Twist drill

Masonry (Carbide tip) drill

Spade or Paddle Bit

Forstner Bit

Auger bit
Expansive bit

'carbon steel', these bits are specially ground for drilling wood and should not be used for drilling metals, they tend to be more brittle, less flexible than HSS bits.

High Speed Steel Bits (HSS): Considered to be the industry standard, general purpose drill bit. They perform general purpose drilling with hand and machine tools.

Exotic materials these days include black oxide, titanium and cobalt.

Cobalt Steel Drill Bits : A more durable, heavy duty high speed steel drill bit that will retain strength and hardness at higher temperatures. Cobalt bits will drill extremely hard materials, including hardened stainless steel, cast iron and titanium.

Tin Coated (Titanium) Drill Bits: Super hard titanium nitride surface treatment improves drill life, chip ejection, and productivity; decreases horsepower requirement. Titanium is designed for repetitive heavy-duty drilling in wood, plastic, common stainless steels, carbon and alloy steels, and soft cast iron.

Zirconium-coated bits, such as the Craftsman bit sets, are coated with Zirconium nitride for extra strength and feature a split-point and groove design that breaks up chips for faster penetration and more precise drilling. The point design eliminates walking.

Masonry bit - The cutting tip is often made from tungsten carbide bonded to a spiralled steel shaft. Some masonry drills are described as 'durium tipped', this term refers to a highly durable silicon bronze alloy used instead of tungsten as the cutting point.

Tile Bit A bit for drilling ceramic tiles and glass, it has a ground tungsten carbide tip. They can be used with a hand drill, but are best used in a variable speed power drill on a slow speed. When drilling glass, some form of lubricant (i.e. turpentine or white spirit ) should be used to keep the tip cool.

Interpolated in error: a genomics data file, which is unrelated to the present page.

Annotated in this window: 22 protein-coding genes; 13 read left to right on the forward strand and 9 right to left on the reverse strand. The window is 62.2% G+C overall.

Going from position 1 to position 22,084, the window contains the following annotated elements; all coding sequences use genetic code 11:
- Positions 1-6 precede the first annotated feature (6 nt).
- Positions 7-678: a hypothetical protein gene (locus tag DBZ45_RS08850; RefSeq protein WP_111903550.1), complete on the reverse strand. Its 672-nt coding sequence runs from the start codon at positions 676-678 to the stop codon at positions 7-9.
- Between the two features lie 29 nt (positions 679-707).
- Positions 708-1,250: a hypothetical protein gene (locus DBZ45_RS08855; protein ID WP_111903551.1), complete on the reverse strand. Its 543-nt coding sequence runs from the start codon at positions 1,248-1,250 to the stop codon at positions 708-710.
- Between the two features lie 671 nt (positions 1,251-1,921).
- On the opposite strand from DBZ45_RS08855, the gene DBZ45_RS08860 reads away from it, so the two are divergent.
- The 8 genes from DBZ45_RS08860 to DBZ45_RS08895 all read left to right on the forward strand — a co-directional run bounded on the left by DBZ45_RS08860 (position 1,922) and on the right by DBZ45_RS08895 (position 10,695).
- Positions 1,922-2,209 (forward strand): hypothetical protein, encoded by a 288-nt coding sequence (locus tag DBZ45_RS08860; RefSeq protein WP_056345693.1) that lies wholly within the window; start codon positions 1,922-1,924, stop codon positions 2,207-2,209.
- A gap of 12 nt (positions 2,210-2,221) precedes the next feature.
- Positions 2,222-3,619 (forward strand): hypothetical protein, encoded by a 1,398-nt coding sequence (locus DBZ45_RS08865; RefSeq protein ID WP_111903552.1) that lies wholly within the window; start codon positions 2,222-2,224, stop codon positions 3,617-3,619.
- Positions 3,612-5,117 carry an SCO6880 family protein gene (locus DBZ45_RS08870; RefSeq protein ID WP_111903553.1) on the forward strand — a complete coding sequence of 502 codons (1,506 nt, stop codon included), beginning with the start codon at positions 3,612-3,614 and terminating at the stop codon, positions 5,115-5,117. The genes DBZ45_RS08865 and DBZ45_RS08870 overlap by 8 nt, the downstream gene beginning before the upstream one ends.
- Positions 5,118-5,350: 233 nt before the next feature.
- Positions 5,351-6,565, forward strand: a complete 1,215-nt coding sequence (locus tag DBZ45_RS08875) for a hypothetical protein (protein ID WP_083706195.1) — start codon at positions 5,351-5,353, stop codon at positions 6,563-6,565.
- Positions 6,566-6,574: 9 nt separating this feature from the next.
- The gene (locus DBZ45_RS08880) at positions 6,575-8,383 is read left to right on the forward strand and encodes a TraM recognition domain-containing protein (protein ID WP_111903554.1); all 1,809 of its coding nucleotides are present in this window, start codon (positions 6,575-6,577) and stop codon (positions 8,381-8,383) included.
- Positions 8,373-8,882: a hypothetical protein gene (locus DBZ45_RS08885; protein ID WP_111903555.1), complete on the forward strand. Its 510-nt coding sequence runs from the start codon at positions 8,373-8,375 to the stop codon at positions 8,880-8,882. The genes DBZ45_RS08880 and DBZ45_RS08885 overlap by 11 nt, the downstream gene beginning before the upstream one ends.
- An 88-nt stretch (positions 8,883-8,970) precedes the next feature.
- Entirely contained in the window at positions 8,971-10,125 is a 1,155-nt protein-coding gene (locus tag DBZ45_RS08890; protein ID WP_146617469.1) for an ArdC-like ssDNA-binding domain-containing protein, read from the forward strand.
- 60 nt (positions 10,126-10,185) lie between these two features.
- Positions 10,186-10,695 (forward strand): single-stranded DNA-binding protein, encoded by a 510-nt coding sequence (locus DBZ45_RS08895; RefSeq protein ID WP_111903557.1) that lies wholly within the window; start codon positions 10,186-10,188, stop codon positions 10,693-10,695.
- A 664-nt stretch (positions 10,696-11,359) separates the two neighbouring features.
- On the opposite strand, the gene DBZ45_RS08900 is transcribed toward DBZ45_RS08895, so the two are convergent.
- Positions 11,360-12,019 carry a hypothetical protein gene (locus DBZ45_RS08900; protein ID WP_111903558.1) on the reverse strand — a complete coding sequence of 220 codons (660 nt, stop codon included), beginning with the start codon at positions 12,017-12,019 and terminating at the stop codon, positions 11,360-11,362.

High cobalt alloy tool steels are best known for having excellent wear and corrosion resistance over a wide variation of temperature ranges.
Those manufactured from M35 cobalt steel which is similar to M2 (standard high speed steel) but which contains 5% cobalt added. The addition of cobalt increases heat resistance, allowing the higher speeds needed to cut stainless and other hard materials.

M42 is a high speed steel alloy similar to M35, however it contains roughly 8% cobalt, enabling it to withstand even higher cutting speeds and temperatures, without losing temper. Additionally, wear and chipping are reduced particularly during interrupted cuts.

High speed cobalt tools are often identified by the letters HSS-Co, either stamped or electro-etched on the shank of the tool.

In recent years, drill manufacturers have adopted a uniform bronze color as an industry standard to identify cobalt tools. This color should not be confused with the bright gold color associated with TIN-coated cutters (see Tin Coated drills).

The most common twist drill (the one sold in general hardware stores) has a point angle of 118 degrees. This is a suitable angle for a wide array of tasks, and will not cause the uninitiated operator undue stress by wandering or digging in. A more aggressive (sharper) angle, such as 90 degrees, is suited for very soft plastics and other materials. The bit will generally be self-starting and cut very quickly. A shallower angle, such as 150 degrees, is suited for drilling steels and other tougher materials.

Close Look at Drill Bits By Monte Burch at xtremeHowTo.com
Drill Bits at DIYdata.com
Cobalt Drill Bits - HermansCentral.com available at HermansCentral.com

last updated 22 Apr 2009